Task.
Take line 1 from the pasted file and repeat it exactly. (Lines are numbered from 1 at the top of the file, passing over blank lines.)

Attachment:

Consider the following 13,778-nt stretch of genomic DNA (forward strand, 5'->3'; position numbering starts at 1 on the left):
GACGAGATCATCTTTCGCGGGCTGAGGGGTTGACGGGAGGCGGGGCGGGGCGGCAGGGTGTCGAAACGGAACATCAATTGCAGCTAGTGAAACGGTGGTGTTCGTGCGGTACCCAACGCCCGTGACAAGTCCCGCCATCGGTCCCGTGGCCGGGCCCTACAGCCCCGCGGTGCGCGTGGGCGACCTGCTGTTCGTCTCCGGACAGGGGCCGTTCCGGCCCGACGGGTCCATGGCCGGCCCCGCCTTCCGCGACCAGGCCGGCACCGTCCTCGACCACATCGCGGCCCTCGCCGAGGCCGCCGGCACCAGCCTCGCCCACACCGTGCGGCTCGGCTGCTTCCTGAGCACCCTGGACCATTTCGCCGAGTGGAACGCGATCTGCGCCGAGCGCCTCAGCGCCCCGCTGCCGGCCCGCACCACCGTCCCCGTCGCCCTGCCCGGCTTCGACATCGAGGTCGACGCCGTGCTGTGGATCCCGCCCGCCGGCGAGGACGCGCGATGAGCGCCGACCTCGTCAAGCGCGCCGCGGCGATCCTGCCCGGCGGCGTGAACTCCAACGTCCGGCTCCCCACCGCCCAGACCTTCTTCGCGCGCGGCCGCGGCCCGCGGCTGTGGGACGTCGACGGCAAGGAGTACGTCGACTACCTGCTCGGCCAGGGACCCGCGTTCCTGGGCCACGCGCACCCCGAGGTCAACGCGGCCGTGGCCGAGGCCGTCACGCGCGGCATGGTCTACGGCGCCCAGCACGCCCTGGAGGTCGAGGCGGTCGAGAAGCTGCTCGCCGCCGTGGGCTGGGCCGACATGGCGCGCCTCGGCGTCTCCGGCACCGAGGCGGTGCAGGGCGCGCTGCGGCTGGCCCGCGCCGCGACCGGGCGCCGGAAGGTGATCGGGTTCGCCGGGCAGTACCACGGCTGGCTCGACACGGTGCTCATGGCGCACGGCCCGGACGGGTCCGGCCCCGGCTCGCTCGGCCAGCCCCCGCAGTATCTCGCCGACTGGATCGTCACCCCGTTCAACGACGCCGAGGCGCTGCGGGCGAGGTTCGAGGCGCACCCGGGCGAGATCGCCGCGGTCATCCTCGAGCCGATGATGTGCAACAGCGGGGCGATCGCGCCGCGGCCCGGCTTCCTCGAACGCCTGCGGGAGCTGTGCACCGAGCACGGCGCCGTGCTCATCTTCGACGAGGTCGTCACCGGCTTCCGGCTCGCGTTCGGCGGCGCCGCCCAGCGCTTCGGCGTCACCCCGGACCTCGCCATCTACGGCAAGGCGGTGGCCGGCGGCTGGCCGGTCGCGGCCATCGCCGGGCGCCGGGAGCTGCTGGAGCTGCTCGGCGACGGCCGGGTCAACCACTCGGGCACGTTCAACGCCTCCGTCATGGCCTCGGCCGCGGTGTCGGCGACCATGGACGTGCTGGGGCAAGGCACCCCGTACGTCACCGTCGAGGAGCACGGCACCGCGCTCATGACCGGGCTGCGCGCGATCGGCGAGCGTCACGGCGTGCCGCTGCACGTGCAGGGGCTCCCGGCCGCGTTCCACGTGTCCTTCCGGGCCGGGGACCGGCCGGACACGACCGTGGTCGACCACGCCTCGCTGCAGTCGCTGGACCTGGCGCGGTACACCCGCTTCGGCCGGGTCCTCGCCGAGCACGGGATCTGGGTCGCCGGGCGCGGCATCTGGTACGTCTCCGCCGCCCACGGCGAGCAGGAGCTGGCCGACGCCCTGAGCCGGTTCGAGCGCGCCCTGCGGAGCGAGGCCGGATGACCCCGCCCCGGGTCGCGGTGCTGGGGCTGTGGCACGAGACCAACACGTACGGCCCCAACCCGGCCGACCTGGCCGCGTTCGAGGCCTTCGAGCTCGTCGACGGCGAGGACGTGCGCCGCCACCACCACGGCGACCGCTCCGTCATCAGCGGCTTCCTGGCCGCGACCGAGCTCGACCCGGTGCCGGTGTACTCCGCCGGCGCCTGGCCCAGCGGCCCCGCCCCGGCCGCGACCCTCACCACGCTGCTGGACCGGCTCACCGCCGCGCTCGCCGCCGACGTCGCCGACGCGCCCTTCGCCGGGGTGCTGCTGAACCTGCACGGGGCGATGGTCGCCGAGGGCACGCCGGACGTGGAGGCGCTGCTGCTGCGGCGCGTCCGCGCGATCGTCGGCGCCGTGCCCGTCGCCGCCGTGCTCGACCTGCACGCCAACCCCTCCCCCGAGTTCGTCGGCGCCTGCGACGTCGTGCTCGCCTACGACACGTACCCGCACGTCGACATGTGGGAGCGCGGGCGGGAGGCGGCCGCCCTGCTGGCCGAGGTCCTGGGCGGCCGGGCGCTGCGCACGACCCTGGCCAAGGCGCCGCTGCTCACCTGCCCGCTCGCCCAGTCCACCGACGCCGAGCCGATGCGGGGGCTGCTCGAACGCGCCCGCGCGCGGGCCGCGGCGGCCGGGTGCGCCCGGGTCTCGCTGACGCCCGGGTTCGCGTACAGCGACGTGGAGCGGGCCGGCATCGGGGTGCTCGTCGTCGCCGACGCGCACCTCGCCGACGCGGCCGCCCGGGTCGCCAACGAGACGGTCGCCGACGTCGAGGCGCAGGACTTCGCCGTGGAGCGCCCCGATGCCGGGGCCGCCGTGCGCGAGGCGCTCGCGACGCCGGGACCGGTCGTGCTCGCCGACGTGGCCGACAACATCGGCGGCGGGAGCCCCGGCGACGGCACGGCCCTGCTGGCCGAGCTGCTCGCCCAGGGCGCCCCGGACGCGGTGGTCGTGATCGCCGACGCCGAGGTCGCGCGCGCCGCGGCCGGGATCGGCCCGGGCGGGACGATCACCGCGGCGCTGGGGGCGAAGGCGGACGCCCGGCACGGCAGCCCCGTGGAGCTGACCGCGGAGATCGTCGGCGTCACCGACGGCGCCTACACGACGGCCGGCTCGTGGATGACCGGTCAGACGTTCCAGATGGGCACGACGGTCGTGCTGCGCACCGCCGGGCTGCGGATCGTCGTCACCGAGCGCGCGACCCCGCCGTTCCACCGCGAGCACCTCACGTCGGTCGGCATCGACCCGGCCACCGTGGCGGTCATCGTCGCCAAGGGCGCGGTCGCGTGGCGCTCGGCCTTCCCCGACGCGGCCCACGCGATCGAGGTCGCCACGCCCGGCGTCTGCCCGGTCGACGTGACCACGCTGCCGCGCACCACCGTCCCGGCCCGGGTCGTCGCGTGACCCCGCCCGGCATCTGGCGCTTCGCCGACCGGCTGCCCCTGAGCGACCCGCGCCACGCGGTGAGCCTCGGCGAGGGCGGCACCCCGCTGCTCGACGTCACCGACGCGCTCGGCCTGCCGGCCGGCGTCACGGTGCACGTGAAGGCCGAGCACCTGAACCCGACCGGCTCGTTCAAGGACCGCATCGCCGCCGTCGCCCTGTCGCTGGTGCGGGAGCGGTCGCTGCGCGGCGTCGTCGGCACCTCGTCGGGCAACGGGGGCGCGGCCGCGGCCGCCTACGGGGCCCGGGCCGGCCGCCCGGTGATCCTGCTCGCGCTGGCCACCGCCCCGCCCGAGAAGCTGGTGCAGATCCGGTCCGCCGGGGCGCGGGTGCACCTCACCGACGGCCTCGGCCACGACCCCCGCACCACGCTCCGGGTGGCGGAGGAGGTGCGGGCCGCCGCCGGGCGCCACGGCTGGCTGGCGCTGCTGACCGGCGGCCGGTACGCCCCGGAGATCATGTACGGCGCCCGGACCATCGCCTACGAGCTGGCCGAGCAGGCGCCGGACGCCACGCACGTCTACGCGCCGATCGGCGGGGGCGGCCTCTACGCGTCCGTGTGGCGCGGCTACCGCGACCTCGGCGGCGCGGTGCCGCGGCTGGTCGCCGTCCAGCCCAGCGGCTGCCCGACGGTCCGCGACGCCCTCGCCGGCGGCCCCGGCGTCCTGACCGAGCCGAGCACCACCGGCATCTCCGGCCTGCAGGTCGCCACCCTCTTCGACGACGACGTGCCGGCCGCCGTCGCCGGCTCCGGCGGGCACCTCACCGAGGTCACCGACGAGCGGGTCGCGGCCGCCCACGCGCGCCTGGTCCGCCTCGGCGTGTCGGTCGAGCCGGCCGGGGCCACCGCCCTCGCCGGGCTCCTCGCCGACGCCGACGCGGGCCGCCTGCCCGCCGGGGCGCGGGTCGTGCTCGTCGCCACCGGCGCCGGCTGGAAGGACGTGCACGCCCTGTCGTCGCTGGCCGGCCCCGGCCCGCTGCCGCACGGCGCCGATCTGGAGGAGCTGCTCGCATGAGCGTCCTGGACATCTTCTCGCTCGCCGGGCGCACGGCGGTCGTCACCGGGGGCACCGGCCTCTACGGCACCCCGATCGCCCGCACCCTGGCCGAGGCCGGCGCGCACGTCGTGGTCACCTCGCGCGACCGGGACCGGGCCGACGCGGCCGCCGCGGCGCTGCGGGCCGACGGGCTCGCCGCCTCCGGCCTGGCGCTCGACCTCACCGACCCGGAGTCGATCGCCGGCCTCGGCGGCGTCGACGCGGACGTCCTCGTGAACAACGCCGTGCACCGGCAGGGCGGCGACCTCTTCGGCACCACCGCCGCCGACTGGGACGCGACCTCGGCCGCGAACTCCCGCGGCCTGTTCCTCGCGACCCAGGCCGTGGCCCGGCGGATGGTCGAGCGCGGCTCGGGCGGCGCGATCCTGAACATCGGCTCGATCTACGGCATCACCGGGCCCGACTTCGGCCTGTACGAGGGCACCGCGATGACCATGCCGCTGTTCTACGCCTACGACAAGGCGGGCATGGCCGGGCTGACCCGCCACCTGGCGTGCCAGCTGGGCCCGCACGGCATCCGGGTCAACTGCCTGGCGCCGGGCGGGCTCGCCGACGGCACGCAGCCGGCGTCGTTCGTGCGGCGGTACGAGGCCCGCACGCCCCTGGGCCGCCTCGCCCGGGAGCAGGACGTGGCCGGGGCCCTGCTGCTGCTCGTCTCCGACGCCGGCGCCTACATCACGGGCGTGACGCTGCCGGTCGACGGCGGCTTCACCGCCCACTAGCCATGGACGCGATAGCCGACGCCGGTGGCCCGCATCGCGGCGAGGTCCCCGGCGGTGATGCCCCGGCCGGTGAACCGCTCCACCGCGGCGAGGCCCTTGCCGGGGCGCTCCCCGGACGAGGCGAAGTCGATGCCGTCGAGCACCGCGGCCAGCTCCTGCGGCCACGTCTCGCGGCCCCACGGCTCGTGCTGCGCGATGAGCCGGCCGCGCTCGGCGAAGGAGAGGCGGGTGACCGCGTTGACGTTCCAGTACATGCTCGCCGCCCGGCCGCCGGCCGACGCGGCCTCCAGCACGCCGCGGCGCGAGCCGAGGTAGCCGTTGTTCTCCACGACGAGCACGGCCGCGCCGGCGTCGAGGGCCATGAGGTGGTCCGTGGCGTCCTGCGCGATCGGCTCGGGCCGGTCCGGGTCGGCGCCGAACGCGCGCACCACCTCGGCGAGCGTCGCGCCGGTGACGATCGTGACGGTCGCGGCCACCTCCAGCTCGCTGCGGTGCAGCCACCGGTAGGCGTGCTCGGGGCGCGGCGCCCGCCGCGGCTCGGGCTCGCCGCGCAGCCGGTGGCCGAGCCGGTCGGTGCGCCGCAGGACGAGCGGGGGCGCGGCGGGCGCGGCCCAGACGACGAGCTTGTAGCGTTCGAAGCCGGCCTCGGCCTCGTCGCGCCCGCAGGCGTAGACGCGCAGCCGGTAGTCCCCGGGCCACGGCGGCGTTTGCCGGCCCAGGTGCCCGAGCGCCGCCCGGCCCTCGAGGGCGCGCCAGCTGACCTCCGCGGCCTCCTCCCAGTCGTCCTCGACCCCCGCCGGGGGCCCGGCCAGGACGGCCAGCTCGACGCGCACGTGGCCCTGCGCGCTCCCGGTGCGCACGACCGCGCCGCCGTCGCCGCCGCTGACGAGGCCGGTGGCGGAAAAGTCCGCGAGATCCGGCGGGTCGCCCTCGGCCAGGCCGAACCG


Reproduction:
Consider the following 13,778-nt stretch of genomic DNA (forward strand, 5'->3'; position numbering starts at 1 on the left):